1. Use Fewer Chemicals

Indeed, cleaning your home is a vital way to improve indoor air quality. However, whether you realize it or not, we use a lot of chemicals in our homes, and they contribute to air pollution. Cleaning items like carpet cleaners, floor polishes, shellacs, and some paints contain VOCs which release chemicals that, with time, become airborne. These chemicals are harmful and can result in respiratory problems and irritation.

If you want to decrease indoor chemical use, you should be mindful of the components and choose to buy natural products if they are available. Look out for cleaning agents labeled as VOC safe and those certified for meeting US EPA’s Safer Product Standards. You can also consider making your cleaning products using non-chemical ingredients like baking soda and vinegar.

Another way is by using enough cleaning agents as required to complete the job and rinsing surfaces liberally and appropriately to get rid of residual cleaning agents. You can also keep your cleaning materials like sponges and mops outside for storage. Liquids and pastes are also better choices than cleaning sprays since they disperse lesser particles in the air.

The hot summer weather increases ground-level ozone pollution, which plays a role in increasing summer wildfires making the air quality worse. During this time of the year, choose to minimize cleaning products and air fresheners with citrus oils and pine as these intentionally produce ozone.

  1. Humidity Control

Summer comes with hot weather, which affects humidity levels. Humidity impacts air pollution, affecting respiratory health and becoming more harmful for humans. Humidity affects air quality since it is the amount of water in the atmosphere, and it also consists of dry air. It is said that the human body is most comfortable when the relative humidity in the area they are in is between 20-60%.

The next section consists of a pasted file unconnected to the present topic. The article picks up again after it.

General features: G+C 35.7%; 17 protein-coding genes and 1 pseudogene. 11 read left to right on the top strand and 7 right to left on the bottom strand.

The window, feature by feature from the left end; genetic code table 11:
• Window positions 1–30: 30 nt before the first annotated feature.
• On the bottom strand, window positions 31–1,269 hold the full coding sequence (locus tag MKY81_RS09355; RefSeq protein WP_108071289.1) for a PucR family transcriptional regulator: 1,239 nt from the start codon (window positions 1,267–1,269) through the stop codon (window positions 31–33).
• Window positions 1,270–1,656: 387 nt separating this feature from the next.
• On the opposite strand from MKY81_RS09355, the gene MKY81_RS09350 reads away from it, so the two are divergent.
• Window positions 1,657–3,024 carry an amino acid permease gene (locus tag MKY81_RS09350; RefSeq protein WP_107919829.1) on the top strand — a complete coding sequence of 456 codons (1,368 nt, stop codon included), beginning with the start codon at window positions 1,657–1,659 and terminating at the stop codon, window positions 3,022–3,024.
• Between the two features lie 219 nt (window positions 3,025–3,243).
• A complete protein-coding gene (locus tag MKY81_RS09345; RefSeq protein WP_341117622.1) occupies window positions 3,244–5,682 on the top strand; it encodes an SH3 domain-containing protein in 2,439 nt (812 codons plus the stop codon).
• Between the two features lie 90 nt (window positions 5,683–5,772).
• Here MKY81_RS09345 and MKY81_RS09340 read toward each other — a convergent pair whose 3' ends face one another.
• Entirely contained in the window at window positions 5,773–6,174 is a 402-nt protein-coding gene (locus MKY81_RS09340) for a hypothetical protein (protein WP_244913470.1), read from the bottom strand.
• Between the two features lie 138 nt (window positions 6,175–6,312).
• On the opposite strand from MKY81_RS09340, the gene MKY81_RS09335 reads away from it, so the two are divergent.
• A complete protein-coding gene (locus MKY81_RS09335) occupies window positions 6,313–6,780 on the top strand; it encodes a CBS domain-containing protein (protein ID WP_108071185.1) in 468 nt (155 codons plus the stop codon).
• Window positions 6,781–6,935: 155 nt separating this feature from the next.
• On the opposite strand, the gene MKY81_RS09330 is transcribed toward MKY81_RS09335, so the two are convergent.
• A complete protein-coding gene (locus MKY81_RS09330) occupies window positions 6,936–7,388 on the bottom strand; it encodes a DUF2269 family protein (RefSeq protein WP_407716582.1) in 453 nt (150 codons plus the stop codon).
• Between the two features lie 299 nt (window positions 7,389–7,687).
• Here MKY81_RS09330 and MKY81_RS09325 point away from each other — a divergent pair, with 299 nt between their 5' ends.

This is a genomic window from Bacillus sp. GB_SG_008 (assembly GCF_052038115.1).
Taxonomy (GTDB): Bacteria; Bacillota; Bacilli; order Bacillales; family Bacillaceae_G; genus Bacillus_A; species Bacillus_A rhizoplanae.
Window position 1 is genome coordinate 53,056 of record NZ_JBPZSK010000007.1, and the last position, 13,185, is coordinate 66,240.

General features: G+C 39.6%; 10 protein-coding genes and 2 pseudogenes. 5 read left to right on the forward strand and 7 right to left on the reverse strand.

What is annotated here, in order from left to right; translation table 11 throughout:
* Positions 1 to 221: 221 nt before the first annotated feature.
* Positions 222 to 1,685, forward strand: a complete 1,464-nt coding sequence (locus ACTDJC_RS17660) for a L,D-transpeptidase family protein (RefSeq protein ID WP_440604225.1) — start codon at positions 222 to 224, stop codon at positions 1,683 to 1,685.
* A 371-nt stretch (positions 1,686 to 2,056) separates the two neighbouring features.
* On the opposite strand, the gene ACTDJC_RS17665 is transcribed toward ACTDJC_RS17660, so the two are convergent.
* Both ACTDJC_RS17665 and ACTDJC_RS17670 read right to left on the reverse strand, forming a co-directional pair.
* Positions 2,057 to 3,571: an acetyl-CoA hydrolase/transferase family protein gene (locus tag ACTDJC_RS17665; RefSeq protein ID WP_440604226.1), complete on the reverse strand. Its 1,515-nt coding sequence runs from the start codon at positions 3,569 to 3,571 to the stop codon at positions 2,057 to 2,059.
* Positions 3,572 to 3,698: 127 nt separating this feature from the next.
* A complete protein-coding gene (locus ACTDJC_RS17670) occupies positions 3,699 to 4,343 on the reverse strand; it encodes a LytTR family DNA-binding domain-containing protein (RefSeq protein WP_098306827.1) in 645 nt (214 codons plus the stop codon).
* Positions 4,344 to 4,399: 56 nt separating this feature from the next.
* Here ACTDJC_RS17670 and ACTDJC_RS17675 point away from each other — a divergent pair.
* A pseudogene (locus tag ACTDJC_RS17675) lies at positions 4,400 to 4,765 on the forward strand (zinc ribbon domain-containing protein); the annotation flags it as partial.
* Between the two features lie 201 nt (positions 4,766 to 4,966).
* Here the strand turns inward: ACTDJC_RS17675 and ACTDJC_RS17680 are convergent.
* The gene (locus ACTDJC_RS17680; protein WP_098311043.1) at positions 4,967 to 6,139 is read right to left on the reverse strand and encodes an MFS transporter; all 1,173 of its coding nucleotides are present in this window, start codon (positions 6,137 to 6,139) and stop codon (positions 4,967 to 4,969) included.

In addition to the humid summer weather, your home may have unhealthy humidity due to extensive cooking sessions, long showers, and constant indoor drying of clothes.

If a particular space has high humidity, the rate of toxic or harmful chemicals in the air also increases. That is how most of our homes end up with excess dust mites, and it is also how the air becomes damp. Some viral and bacterial organisms responsible for respiratory infections thrive in low or high humidity.

Since summertime humidity may be challenging to control, you can consider getting a dehumidifier to maintain the air moisture at optimal levels. Dehumidifiers are excellent when it comes to pulling out air moisture, and with one, your HVAC system will also not be working too hard to make the air comfortable for you.